A rocket experiment set to launch Tuesday aims to createartificial clouds at the outermost layers of Earth's atmosphere.
The project, called the Charged Aerosol Release Experiment(CARE), plans to trigger cloud formation around the rocket's exhaust particles.The clouds are intended to simulate naturally-occurring phenomena called noctilucentclouds, which are the highest clouds in the atmosphere.
"This is really essentially at the boundaryof space," said Wayne Scales, a scientist at Virginia Tech who willuse computer models to study the physics of the artificial dust cloud as it'sreleased. "Nothing like this has been done before and that?s whyeverybody's really excited about it."
The experiment is the first attempt to create artificialnoctilucent clouds. A previousspacecraft, called Aeronomy of Ice in the Mesosphere (AIM), launched in2007 to observe the natural clouds from space.
CARE is slated to launch Tuesday between 7:30 and 7:57 p.m.EDT (2330 and 2357 GMT) from NASA's Wallops Flight Facility in Virginia.
Noctilucent means "nightshining" in Latin. Although difficult to spot with the naked eye, theclouds are bestvisible when Earth's surface is in darkness and sunlight from below thehorizon illuminates the high-altitude clouds.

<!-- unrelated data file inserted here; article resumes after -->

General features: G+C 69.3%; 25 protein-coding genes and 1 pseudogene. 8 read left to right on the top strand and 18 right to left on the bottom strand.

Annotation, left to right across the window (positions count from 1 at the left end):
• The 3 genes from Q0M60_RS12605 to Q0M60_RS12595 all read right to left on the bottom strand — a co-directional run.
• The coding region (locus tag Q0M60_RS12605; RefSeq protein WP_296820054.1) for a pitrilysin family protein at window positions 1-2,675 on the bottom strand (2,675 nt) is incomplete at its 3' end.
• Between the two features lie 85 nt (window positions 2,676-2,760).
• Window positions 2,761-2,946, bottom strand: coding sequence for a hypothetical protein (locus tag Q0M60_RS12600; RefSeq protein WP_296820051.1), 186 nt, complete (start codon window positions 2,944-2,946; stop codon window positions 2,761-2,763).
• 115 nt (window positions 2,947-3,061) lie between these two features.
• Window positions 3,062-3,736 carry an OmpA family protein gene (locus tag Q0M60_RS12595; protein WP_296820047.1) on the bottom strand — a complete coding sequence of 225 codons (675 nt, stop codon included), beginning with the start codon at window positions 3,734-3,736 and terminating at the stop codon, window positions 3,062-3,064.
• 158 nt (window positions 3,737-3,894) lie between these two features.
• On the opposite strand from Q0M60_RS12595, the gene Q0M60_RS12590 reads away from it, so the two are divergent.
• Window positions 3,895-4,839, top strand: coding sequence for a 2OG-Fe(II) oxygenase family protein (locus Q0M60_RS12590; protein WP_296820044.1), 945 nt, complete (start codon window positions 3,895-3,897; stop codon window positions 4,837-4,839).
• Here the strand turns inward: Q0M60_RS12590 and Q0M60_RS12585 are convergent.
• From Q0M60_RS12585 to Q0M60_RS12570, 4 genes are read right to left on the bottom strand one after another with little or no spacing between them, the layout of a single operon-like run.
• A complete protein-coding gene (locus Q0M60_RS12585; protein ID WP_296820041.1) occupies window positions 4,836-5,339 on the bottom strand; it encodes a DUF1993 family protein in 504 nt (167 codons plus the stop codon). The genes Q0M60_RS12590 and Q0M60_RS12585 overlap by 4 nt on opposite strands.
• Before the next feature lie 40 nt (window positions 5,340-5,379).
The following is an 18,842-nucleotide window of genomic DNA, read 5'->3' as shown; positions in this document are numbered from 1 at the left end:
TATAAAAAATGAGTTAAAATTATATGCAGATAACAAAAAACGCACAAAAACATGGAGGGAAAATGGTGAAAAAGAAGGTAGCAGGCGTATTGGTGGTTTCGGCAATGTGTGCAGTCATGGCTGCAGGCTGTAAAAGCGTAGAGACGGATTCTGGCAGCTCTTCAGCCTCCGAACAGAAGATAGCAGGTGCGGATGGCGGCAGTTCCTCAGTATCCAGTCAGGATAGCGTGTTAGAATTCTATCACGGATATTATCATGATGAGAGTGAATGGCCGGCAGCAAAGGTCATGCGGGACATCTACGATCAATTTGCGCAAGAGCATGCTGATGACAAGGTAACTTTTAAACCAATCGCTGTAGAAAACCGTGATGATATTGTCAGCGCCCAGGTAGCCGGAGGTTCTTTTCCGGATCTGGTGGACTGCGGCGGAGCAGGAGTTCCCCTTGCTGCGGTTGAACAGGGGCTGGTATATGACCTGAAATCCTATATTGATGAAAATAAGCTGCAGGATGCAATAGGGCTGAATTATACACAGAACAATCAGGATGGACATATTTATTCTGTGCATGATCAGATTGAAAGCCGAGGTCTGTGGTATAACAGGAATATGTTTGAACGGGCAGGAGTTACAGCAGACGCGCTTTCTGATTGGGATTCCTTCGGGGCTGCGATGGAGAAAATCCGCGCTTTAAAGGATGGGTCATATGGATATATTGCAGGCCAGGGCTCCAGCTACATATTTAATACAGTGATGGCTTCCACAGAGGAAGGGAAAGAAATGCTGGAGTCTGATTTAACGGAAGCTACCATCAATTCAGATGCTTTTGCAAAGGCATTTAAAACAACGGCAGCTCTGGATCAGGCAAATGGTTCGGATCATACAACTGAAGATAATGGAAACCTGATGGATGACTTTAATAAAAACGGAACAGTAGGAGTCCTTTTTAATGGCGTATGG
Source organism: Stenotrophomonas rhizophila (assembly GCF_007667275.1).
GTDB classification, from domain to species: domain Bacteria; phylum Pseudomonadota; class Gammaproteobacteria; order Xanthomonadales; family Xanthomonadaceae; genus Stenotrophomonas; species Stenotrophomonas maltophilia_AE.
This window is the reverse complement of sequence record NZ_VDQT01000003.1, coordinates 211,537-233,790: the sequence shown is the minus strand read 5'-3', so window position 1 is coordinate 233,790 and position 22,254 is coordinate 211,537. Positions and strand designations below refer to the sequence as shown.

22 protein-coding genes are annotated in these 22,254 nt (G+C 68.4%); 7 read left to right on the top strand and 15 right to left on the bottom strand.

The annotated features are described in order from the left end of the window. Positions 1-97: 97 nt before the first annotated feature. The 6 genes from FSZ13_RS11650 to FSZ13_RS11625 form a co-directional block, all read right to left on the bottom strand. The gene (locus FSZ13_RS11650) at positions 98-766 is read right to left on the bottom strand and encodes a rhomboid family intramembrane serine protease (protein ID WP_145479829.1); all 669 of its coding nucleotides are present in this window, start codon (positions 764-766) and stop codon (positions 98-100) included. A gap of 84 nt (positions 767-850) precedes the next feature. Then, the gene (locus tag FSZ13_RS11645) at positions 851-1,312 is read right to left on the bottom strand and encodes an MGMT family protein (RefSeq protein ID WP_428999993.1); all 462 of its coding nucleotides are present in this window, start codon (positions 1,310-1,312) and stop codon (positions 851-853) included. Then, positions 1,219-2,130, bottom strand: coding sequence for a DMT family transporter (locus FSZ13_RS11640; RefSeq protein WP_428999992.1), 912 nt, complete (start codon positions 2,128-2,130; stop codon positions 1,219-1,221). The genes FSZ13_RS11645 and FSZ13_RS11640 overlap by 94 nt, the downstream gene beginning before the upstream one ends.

These clouds, also known as polar mesospheric clouds, aremade of ice crystals. The natural ones tend to hover around 50 to 55 miles (80to 90 km) above the Earth. CARE will release its dust particles a bit higherthan that, then let them settle back down to a lower altitude.
"What the CARE experiment hopes to do is to create anartificial dust layer," Scales told SPACE.com. "Hopefully it's acreation in a controlled sense, which will allow scientists to study differentaspects of it, the turbulence generated on the inside, the distribution of dustparticles and such."
CARE is a project of the Naval Research Laboratory and theDepartment of Defense Space Test Program. The spacecraft will launch aboard a NASAfour-stage Black Brant XII suborbital sounding rocket.
Scientists will study its progress from ground basedinstruments as well as the STP/NRL STPSat-1 spacecraft in Earth orbit.Researchers will track the CARE dust cloud for days or even months to study itsbehavior and development over time.
Because the optical observations are crucial, the launch canonly take place if the weather is clear both at the launch site and at multipleobservation stations along the Atlantic coast and in Bermuda.
If CARE cannot launch Tuesday, the team can try againbetween Sept. 16 and Sept. 20.
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